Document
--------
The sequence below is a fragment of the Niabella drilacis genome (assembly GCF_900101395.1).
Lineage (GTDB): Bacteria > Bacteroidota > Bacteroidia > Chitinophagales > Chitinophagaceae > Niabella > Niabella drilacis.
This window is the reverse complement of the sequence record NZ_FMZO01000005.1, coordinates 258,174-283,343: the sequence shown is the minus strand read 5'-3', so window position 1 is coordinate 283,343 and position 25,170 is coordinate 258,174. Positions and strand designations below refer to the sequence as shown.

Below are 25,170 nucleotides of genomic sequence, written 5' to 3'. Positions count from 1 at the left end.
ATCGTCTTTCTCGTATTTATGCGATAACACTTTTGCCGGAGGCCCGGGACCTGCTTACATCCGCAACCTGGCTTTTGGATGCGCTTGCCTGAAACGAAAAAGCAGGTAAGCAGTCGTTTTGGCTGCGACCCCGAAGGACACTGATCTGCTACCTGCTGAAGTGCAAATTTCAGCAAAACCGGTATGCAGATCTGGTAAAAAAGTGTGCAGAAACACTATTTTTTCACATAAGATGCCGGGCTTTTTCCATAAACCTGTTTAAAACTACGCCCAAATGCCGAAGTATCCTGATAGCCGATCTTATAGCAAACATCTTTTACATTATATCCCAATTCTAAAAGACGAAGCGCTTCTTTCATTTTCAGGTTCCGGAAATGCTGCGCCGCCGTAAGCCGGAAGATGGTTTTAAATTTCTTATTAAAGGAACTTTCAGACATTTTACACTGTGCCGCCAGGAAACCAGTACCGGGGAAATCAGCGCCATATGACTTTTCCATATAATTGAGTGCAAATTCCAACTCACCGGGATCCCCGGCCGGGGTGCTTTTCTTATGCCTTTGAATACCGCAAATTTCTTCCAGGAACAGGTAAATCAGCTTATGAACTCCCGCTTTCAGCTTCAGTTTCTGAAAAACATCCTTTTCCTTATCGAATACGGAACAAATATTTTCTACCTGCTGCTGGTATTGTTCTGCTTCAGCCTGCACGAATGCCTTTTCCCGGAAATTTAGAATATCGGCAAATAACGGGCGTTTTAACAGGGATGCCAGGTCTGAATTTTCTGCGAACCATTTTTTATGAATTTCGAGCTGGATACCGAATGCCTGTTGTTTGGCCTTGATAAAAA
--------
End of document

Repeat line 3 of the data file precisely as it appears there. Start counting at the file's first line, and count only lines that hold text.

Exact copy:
This window is the reverse complement of the sequence record NZ_FMZO01000005.1, coordinates 258,174-283,343: the sequence shown is the minus strand read 5'-3', so window position 1 is coordinate 283,343 and position 25,170 is coordinate 258,174. Positions and strand designations below refer to the sequence as shown.